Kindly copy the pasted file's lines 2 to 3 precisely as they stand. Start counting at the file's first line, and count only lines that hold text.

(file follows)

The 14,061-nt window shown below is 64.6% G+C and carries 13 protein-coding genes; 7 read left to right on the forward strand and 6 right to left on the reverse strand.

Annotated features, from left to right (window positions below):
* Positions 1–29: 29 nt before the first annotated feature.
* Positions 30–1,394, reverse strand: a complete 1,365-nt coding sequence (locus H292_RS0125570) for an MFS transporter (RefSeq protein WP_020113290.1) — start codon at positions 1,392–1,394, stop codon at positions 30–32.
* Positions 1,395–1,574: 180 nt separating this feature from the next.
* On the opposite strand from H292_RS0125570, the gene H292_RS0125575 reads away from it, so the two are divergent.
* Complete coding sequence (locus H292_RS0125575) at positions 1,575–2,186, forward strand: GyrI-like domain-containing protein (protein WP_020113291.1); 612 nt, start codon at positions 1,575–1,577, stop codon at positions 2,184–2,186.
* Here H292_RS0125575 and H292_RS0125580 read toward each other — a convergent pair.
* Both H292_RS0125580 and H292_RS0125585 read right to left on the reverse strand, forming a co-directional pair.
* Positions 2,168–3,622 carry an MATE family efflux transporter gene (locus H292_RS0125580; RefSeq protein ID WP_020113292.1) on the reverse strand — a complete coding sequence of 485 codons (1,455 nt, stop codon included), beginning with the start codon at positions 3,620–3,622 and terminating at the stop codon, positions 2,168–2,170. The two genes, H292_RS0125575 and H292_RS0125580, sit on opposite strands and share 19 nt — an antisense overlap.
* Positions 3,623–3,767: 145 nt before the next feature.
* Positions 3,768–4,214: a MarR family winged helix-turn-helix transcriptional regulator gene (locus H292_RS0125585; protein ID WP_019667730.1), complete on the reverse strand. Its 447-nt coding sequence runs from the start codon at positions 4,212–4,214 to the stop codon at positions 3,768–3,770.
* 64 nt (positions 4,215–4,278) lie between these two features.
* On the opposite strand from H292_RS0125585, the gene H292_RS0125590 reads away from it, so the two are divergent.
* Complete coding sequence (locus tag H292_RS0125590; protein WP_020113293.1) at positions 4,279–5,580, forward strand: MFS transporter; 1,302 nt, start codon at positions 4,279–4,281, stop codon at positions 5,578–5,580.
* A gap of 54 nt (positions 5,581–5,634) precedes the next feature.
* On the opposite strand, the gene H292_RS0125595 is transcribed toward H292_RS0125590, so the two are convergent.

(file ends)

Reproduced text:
Annotated features, from left to right (window positions below):
* Positions 1–29: 29 nt before the first annotated feature.